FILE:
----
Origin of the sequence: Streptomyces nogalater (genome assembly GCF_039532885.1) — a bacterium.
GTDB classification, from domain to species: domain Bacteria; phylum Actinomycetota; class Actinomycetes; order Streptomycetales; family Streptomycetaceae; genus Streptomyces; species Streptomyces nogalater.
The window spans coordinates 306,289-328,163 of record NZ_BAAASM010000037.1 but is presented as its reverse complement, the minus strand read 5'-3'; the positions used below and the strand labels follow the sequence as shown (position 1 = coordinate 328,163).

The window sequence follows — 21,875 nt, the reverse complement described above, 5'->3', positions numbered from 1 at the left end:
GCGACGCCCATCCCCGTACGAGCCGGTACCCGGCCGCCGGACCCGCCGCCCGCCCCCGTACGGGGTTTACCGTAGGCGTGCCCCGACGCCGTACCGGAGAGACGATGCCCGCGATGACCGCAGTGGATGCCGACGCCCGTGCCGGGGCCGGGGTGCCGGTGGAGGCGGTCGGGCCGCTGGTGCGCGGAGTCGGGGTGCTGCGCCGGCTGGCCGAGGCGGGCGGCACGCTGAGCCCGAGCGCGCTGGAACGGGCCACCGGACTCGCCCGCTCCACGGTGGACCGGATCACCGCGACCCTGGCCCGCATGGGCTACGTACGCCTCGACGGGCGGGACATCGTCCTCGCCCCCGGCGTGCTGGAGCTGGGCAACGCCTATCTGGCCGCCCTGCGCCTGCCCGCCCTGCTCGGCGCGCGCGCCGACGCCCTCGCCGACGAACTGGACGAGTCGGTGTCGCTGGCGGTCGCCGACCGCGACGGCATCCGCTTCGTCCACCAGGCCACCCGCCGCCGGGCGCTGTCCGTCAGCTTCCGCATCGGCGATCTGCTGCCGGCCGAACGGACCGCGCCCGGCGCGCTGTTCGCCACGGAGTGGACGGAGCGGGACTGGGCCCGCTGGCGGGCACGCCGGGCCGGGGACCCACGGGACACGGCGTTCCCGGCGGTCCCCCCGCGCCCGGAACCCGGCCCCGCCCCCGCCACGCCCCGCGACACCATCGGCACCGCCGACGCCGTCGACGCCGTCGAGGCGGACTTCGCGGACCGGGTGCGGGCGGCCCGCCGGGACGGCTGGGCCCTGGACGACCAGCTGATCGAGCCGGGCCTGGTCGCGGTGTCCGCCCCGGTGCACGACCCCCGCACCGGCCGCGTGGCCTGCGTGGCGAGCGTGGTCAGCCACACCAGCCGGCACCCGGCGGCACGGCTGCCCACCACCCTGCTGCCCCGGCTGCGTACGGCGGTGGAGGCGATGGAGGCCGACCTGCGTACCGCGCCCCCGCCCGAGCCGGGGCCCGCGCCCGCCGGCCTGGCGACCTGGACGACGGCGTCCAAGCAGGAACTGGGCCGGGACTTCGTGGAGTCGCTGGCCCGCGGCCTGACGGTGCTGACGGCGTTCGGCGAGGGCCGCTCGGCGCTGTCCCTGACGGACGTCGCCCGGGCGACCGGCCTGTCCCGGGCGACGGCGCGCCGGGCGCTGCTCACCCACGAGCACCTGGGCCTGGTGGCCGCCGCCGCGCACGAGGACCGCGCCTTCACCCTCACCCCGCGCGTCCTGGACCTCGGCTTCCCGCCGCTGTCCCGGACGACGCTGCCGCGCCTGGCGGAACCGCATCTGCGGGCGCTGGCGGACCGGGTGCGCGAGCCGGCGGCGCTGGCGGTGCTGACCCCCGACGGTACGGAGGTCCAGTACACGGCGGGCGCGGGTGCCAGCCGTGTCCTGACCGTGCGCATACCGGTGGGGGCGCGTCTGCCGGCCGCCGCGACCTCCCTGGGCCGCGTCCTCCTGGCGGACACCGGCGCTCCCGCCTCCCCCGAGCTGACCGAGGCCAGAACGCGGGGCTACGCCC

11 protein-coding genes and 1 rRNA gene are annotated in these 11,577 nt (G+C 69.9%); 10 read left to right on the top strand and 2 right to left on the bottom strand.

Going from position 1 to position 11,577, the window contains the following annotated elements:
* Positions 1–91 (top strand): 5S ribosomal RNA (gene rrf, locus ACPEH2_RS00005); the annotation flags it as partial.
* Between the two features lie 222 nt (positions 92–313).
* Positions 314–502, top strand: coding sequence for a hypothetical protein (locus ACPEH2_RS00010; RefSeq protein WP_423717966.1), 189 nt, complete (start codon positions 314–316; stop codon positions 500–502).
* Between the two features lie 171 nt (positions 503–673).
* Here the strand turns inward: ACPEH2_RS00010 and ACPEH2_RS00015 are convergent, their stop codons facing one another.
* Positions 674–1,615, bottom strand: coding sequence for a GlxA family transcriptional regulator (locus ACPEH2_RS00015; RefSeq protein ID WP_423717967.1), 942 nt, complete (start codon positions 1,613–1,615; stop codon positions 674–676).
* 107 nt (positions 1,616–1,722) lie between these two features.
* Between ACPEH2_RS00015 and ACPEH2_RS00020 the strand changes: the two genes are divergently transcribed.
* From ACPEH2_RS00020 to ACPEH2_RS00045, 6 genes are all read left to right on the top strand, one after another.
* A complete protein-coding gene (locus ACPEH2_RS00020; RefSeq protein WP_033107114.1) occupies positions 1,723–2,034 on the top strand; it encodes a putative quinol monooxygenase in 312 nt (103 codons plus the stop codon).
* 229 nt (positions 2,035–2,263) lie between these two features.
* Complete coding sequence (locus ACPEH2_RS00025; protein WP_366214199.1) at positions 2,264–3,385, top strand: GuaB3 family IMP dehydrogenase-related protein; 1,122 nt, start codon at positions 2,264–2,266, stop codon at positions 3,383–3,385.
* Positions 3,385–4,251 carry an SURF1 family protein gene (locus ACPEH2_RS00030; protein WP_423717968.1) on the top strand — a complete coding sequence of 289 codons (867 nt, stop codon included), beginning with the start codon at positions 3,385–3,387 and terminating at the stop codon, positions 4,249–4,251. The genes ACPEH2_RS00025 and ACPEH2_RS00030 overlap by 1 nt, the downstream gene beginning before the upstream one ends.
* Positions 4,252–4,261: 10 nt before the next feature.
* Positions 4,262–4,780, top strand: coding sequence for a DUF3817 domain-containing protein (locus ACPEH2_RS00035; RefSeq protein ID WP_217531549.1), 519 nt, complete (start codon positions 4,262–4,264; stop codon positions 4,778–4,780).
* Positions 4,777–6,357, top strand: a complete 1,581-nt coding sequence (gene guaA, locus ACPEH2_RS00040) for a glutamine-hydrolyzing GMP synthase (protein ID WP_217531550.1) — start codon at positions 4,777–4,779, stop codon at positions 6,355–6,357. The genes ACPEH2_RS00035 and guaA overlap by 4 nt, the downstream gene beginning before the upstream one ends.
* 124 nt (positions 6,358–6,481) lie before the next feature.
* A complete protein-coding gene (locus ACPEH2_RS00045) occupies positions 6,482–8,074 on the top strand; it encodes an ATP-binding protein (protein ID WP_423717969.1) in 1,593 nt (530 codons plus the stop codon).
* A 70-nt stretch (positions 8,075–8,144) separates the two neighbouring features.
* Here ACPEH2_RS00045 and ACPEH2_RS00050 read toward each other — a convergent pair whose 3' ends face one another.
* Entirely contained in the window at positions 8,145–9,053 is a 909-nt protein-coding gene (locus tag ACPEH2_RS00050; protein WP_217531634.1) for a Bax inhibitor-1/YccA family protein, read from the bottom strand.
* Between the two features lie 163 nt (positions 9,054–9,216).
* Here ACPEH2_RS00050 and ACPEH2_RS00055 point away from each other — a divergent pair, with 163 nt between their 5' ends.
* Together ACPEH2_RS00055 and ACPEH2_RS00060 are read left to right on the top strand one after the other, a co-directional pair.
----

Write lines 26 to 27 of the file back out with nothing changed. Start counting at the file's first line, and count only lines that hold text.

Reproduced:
* A 70-nt stretch (positions 8,075–8,144) separates the two neighbouring features.
* Here ACPEH2_RS00045 and ACPEH2_RS00050 read toward each other — a convergent pair whose 3' ends face one another.